CHICAGO -- Neither John Oates nor Mike Mussina need to be reminded of the numbers. Frank Thomas looms ever larger on the statistical sheet than he does in person.
And at 6 feet 5 and 230 pounds, give or take a meal, Thomas is very large.
Against the Orioles generally and Mussina particularly, Thomas has created more havoc than 2-year-old twins in a china shop. As awesome as his career numbers are against the club (.439, seven home runs, 20 RBIs), they pale in comparison to the damage he's inflicted on Mussina.
For starters, Thomas has an .875 batting average (7-for-8) -- and that's his smallest number. He also has walked twice, so his on-base percentage is .900. And five of his hits (two homers, three doubles) have been for extra bases, giving him a slugging percentage of 2.000.
That's more than enough to get your attention, so suffice it to say that Oates, Mussina and the rest of the pitching staff have noticed.
"I know the numbers, you don't have to tell me," said Oates. "Mike knows them, so you don't have to tell him. Just write them and let it go at that."
OK, so here's the good news: Thomas is hitting only .367 (18-for-49) against the rest of the staff. But not to worry, better times are ahead. The manager, fueled more by resolve than remorse, practically guarantees it.
"We're going to do better," Oates said firmly, shortly after the Orioles started this brief road trip with a two-game sweep of the Rangers in Texas. He won't have to wait long to find out because the Orioles tonight begin a three-game weekend series here against Thomas and the White Sox.
As luck would have it, Mussina (4-0) gets the first chance to rearrange the ugly numbers Thomas has posted. He will pitch the first game as the Orioles try to atone for a 2-1 series loss at home last weekend to the team that has since moved into first place in the American League's Western Division.
Oates, naturally, deals in generalities rather than specifics when discussing Thomas and the lack of success the Orioles have had against the huge first baseman.
"We've known for the last couple of games that we had to do something different," he said. "But we have some people [now] who can throw stuff to get him out. Don't get me wrong -- Frank Thomas is going to hit because he's a good hitter.
"He's going to get his share of hits. But we have guys who can throw the pitches to get him out."
The book on Thomas is hardly a secret. The entire American League has followed the same script, without a whole lot of success.
High hard stuff is the prescription for success against Thomas. The problem is his size, and the fact he stands well off the plate, making an inside pitch look particularly dangerous to pitchers.
"My rule of thumb if you don't know a guy is to pitch him away," said Oates. "Usually that's where he can do the least damage. But he [Thomas] stands off the plate for a reason -- he wants the ball away."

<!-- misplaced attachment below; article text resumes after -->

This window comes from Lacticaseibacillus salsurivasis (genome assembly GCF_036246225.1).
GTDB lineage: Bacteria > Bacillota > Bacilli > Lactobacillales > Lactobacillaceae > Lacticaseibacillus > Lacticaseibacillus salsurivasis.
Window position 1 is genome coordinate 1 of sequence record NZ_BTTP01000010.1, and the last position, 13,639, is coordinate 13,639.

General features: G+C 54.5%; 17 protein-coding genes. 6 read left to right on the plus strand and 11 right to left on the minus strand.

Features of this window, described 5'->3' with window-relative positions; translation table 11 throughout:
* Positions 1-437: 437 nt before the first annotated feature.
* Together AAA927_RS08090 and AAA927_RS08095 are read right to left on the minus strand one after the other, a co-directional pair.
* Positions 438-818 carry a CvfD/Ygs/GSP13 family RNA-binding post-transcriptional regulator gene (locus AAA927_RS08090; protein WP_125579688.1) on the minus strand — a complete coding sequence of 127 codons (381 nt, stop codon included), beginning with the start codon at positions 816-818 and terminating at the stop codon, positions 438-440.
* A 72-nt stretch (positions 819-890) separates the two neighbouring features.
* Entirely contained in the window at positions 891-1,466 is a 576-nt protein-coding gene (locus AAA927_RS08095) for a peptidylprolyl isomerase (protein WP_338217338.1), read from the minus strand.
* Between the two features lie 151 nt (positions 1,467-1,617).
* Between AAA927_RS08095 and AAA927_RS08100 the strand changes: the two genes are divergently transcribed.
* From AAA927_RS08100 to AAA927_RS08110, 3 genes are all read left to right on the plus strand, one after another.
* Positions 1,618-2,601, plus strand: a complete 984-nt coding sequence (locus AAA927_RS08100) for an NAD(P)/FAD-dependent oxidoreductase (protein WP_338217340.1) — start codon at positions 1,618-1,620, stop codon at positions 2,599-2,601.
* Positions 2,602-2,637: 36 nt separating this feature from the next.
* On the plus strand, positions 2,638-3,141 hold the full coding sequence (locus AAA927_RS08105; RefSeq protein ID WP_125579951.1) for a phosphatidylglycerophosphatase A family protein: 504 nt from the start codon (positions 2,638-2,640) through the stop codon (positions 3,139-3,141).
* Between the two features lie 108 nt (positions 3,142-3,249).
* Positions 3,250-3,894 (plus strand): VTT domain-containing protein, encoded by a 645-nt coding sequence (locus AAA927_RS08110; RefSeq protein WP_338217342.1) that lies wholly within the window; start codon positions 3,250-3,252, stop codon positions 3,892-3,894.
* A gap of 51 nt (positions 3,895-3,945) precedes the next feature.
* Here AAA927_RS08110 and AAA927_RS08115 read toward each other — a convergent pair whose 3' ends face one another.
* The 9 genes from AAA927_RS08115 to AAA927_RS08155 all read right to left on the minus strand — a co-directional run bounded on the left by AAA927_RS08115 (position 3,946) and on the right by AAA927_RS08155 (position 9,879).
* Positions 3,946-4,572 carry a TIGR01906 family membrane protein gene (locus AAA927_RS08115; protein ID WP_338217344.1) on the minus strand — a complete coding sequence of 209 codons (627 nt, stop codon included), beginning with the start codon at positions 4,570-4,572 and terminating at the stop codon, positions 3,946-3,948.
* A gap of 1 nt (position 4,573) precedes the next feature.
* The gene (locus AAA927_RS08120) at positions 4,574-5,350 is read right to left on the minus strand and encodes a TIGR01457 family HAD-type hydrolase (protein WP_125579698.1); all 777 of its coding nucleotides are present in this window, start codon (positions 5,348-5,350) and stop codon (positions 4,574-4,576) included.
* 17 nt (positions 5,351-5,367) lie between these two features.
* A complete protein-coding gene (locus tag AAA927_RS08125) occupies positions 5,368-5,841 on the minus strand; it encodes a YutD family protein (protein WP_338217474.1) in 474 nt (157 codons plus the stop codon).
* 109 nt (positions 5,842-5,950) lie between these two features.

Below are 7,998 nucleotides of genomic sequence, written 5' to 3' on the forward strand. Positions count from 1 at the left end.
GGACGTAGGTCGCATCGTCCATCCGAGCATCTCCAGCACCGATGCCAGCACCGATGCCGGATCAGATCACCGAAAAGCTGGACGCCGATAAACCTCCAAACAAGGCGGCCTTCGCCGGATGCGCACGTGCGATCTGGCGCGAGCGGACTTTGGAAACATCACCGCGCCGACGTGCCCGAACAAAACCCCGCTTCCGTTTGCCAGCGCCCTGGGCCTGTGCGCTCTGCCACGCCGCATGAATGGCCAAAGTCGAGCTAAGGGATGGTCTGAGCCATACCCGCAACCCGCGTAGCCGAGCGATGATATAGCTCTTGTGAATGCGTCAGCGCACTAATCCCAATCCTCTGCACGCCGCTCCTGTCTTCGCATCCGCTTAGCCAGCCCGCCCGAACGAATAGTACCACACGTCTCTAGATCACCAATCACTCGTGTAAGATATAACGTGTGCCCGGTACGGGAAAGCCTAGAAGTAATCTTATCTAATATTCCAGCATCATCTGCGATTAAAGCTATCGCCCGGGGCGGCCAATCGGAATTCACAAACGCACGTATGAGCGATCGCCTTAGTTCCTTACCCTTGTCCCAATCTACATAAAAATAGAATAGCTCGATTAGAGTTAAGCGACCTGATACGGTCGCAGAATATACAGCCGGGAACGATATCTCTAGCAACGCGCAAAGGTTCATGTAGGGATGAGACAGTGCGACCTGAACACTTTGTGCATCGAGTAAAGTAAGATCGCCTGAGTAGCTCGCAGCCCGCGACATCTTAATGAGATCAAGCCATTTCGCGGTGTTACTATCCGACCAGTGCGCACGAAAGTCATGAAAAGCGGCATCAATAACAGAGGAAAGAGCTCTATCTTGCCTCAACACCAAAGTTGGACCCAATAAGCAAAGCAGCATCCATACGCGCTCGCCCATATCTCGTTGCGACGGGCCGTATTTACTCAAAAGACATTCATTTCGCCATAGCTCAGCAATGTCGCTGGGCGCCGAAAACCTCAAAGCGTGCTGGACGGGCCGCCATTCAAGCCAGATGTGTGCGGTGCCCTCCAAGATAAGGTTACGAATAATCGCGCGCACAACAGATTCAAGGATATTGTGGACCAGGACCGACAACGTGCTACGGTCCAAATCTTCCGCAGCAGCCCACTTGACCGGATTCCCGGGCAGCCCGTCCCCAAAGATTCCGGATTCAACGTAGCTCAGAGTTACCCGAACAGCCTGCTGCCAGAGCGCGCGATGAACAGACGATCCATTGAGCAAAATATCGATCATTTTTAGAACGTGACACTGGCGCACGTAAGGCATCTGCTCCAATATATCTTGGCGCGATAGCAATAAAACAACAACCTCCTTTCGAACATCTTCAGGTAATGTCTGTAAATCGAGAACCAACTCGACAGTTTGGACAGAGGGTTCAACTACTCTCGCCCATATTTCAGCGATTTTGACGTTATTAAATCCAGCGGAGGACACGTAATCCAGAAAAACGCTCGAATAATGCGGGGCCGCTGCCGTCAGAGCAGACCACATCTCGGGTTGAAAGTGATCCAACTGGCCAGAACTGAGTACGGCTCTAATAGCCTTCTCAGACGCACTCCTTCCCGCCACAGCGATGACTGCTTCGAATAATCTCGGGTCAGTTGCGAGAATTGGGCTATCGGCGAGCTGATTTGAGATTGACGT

The most recent evidence of which were the two home runs Thomas hit against the Orioles last week. "Mussina threw him a changeup away and [Gregg] Olson threw him a fastball that was well outside the strike zone," said Oates.
Mussina made his major-league debut in the new Comiskey Park last Aug. 4 and lost 1-0 -- on a home run by you know who. Things have not improved much since then.
"I don't want to take any credit away from him because he's a good hitter, but I've made some mistakes," Mussina said of his duels with Thomas.
Does he have any different strategy in mind this time around? "You mean like throwing low and behind him?" Mussina replied.
"I still have to throw him something in the strike zone to get him out," said Mussina. "I just have to make better pitches."
Starting with Mussina tonight, expect the Orioles to pound Thomas inside with high fastballs.
"He's an excellent off-speed hitter and he has a good knowledge of the strike zone," said Oates. "You can't throw him the same thing all the time, but we know where to go when we have to make a pitch to get him out.
"But we have to throw that pitch for a strike."
"Up and in, down and away" is an accepted method for pitching to almost any hitter, regardless of the level of play. Only half of it applies to Thomas.
And when a pitcher misses with a fastball inside, a walk is probably the best thing that can happen. Mussina would be the first to agree.
Oates promises that the Orioles are "going to do better" against Thomas. But that's like predicting it will stop raining, or the sun will go down or come out.
The question is how much better will the Orioles do? The answer undoubtedly will have a lot to do with how they fare against the White Sox this weekend.